Perrow drives through the ranges often to make sure everything is in order. For example, he’ll occasionally find equipment left behind from training, but this time the primary concern was families getting stuck in the heavy mud from the influx of rain over the past weeks. He braved low crossings of mud and water channels to visit the cemeteries with his four-wheel-drive truck.

A headstone sporting a stone heart at the top encrusted with small stones and seashells sits in an open area of grass.
1 / 2 Show Caption + Hide Caption – A headstone of a fallen Soldier sits in a flat area of grass at one of the many cemeteries sitting on the training ranges May 26, 2024, on Fort Cavazos, Texas. (Photo Credit: Photo by Shawn Davis, Fort Cavazos Public Affairs) VIEW ORIGINAL
A metal gate that connects to a fence with barbed wire running on top sits behind a slightly shorter sign.
2 / 2 Show Caption + Hide Caption – Ruth Cemetery is marked with an American flag overlooking the horizon from one of the higher points of the Edwards Plateau May 26, 2024, at Fort Cavazos, Texas. This is one of the many cemeteries on the ranges of Fort Cavazos preserved for the families whose roots go beyond that of the installation. (Photo Credit: Photo by Shawn Davis, Fort Cavazos Public Affairs) VIEW ORIGINAL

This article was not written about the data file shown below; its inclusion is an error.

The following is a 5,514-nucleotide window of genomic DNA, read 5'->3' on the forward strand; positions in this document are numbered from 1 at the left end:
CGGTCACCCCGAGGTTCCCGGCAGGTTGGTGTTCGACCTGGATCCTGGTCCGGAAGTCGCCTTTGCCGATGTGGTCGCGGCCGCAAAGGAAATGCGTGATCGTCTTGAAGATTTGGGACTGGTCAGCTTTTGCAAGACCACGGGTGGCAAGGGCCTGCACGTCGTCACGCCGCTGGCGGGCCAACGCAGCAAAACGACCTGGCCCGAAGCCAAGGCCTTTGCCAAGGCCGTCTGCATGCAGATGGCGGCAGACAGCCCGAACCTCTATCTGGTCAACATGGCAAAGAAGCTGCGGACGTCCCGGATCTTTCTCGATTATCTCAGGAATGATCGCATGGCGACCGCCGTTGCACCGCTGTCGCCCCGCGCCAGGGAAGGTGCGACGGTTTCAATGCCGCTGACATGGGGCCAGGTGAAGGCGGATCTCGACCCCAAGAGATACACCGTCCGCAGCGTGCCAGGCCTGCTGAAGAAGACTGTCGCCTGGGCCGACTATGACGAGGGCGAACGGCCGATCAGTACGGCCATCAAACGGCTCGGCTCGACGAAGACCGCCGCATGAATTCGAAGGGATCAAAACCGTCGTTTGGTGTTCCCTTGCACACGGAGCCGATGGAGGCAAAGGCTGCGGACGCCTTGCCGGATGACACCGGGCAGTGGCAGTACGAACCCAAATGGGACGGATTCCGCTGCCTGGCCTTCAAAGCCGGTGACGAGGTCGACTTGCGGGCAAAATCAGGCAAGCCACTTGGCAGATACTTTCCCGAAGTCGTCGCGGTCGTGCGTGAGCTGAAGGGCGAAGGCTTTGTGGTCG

Visiting the Pleasant Grove Cemetery, Gayla Gould used the words “reverent” and “appreciative” to describe the experience. She and her husband, Steve, were paying respects to her great-grandparents and great-uncle. She recalled stories she heard from her uncle of the times he spent growing up in Texas with them. It’s an intimate image of church gatherings and treats of old-fashioned soda.

“The people we lay flowers for, they’re dead,” Gould said, “… We do this for ourselves, but still, it gives you a good feeling to see them. The upkeep that the Army does, that upkeeps the cemeteries… especially the ones over the impact zones — they get a lot of shakes, its good.”

The cemeteries dotting the northern ranges of Fort Cavazos are maintained by a mixture of volunteering Soldiers, on-post directorates and descendants of those buried. While the cemeteries in the “red line,” or on or near high impact training areas, are prohibited from visitation except for this Sunday, the ones outside are free for visitation during daytime hours. The Gould family planted artificial flowers that last longer and decorated the headstones of their family.

A gleam reflects off a black, polished headstone at the Walker cemetery, and Perrow is reminded of the fact there are still loved ones being buried at these cemeteries. The tombstone of Kyle J. Tennison of Gatesville, Texas, who died at 16 years, marks his final place of rest next to his grandparents. A spot is reserved for the parents who survive him. It’s the younger ones who get to him, he said, as there are also tombstones for children who passed in infancy in these cemeteries.

There are efforts made to honor Soldiers from the area, too, in these cemeteries. A Staff Sgt. Robert G. Rudd, who had passed in the Battle of the Bulge, lies in Bethel Cemetery, his tombstone still in the process of being made to this day. Veterans of all wars who paid the ultimate sacrifice were returned to their loved ones in these cemeteries, and the installation continues to honor them and their families with remembrance.